In the sea of flashes

In the sea of flashes


British actress Helen Mirren waves as she walks down the red carpet at a party after the 72nd annual Golden Globe Awards in Beverly Hills.

Reuters Photographer Patrick Fallon went beyond the typical red carpet photograph when he captured this image of the Hollywood star in a sea of flashes.

"I'm always intrigued by the living organism that is Hollywood."
Patrick Fallon, Reuters Photographer

I like this picture not only because it captures the essence of the scene on the carpet, the sea of flashes, but also because it was a little long-shot victory for me; Helen Mirren didn't walk the entire red carpet and only stopped at about the first photo position. I still had to take a picture though and this worked out nicely as I am always looking to create something different from the pack.

I enjoy covering arrivals and parties at these events because I'm always intrigued by the living organism that is Hollywood: all the publicists and staff running around, celebrities promoting their acts, and of course the competition overtaking "the picture".

The hardest part about covering these events is that there is always a lot of hurry up and wait; an 8 pm carpet start requires leaving home at about 4 pm then going through traffic, parking your car, getting on a shuttle to be taken to where the event will be held, queuing for security and checking in only to wait some more until the talent arrives.

There is also the uncertainty of who will actually show up - Helen Mirren for example only walked to about the first position or so on the carpet. Other celebrities skipped the carpet completely or paused briefly on the first position even though they had won Golden Globe awards.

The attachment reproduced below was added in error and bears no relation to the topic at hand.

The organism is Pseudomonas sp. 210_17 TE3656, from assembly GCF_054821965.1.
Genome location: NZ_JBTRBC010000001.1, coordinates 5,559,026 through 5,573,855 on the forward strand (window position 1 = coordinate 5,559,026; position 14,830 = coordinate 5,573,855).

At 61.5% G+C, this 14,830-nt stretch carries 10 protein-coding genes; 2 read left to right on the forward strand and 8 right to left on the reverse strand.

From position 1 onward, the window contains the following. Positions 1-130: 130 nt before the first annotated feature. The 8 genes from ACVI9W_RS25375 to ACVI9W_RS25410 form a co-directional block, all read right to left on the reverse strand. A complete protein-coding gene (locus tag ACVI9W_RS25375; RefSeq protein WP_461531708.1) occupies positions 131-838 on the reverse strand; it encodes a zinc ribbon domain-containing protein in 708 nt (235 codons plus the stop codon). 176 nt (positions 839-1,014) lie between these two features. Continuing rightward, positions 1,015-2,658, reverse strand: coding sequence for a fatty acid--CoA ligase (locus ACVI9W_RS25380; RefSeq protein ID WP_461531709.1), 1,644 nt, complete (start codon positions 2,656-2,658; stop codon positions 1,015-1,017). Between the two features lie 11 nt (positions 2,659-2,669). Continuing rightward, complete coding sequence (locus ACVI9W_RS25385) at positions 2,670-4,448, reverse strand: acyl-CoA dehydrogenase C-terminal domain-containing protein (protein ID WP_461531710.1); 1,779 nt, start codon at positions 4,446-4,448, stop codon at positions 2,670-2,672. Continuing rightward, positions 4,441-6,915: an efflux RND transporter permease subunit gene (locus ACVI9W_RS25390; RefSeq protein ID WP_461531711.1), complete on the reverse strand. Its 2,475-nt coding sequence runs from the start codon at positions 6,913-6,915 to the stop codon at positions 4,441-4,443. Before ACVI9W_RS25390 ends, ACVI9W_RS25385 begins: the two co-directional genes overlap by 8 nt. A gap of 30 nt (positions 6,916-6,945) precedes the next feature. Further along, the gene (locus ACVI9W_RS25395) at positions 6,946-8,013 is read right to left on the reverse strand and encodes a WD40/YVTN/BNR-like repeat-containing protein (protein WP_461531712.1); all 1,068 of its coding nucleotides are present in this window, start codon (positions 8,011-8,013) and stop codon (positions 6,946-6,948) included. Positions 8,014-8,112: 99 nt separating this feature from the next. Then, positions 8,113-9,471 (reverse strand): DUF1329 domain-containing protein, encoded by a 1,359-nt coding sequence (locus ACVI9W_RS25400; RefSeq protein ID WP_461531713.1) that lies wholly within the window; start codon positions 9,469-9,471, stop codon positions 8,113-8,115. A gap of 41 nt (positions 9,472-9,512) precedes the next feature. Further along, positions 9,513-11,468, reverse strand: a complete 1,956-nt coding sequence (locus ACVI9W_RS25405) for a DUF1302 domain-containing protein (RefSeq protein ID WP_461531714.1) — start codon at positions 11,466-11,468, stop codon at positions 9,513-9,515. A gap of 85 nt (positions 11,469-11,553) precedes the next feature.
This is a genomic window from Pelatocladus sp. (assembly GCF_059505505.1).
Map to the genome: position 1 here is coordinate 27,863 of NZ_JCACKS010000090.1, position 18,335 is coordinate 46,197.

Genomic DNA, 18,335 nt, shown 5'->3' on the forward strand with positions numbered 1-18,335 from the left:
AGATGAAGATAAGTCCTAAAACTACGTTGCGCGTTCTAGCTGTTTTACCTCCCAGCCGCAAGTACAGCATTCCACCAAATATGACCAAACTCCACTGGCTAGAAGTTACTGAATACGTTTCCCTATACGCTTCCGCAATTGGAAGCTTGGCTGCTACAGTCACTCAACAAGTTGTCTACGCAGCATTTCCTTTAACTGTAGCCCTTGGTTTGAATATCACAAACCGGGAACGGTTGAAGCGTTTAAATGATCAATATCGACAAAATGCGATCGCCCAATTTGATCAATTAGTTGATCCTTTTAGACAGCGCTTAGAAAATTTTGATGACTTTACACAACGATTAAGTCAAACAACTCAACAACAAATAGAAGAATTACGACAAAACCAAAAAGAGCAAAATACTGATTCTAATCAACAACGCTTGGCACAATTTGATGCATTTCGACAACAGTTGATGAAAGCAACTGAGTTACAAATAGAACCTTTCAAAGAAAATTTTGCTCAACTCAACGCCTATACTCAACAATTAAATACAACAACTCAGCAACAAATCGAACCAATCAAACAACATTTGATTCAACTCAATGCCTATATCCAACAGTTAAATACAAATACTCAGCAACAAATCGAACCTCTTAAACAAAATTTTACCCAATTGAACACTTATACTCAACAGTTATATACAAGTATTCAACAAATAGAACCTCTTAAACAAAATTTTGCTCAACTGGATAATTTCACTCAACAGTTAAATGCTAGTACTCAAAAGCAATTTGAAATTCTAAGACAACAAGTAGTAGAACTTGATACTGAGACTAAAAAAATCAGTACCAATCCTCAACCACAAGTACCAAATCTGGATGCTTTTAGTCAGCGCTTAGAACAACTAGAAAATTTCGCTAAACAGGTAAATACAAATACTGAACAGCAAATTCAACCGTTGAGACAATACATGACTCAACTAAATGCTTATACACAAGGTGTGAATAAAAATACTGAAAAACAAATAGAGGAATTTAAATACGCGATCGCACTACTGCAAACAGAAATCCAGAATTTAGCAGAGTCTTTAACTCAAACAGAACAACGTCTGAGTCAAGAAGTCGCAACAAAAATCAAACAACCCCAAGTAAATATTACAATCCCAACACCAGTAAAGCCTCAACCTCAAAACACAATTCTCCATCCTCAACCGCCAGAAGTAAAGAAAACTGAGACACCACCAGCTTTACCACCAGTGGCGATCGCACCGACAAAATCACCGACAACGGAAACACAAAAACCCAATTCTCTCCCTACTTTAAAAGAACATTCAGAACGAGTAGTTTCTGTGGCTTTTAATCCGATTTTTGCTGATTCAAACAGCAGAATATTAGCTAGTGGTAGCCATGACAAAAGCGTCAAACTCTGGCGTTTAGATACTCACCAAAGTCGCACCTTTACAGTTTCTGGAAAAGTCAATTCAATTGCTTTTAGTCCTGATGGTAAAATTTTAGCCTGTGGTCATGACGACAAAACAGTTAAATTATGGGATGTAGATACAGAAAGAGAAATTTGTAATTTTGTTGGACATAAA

Besides having my cameras charged and equipment ready I try to keep my creative edge sharp; that is the only way to come away with the best shots whilst competing with many other photographers.

If something intrigues me I try to work it and see what the result is. Sometimes it doesn't work out - but other times taking a risk and shooting differently from everyone else pays off nicely.

The pressure is always strong - other photographers and agencies will file thousands and thousands of pictures from the same event: I will only file a small selection, a curated take that tries to capture Hollywood in a more photojournalistic style than just direct-flash-eyes-to-camera posed shots.

In terms of backup we have a team of editors working in Singapore as well as photo editors working off site in coordination with the photographers on the ground. Each event is different; sometimes photographers will edit and file their own pictures, other times a tech or editor will move pictures using Reuters' unique software so that the photographer can stay focused on the assignment and pictures could be moved faster onto the wire.